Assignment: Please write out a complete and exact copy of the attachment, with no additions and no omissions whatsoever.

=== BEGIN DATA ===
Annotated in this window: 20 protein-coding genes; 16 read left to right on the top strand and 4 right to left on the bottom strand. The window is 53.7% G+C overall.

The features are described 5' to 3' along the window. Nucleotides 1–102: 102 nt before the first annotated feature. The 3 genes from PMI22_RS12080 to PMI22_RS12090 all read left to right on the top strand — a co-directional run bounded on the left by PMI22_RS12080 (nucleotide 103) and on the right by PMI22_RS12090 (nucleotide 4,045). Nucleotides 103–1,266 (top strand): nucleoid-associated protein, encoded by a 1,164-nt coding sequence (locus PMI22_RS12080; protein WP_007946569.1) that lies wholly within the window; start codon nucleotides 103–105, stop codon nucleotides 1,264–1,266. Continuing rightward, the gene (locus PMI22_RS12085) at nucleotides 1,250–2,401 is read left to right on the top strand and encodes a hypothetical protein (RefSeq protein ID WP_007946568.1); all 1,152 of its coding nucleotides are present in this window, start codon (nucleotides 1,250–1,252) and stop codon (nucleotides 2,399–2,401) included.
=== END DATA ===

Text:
Annotated in this window: 20 protein-coding genes; 16 read left to right on the top strand and 4 right to left on the bottom strand. The window is 53.7% G+C overall.

The features are described 5' to 3' along the window. Nucleotides 1–102: 102 nt before the first annotated feature. The 3 genes from PMI22_RS12080 to PMI22_RS12090 all read left to right on the top strand — a co-directional run bounded on the left by PMI22_RS12080 (nucleotide 103) and on the right by PMI22_RS12090 (nucleotide 4,045). Nucleotides 103–1,266 (top strand): nucleoid-associated protein, encoded by a 1,164-nt coding sequence (locus PMI22_RS12080; protein WP_007946569.1) that lies wholly within the window; start codon nucleotides 103–105, stop codon nucleotides 1,264–1,266. Continuing rightward, the gene (locus PMI22_RS12085) at nucleotides 1,250–2,401 is read left to right on the top strand and encodes a hypothetical protein (RefSeq protein ID WP_007946568.1); all 1,152 of its coding nucleotides are present in this window, start codon (nucleotides 1,250–1,252) and stop codon (nucleotides 2,399–2,401) included.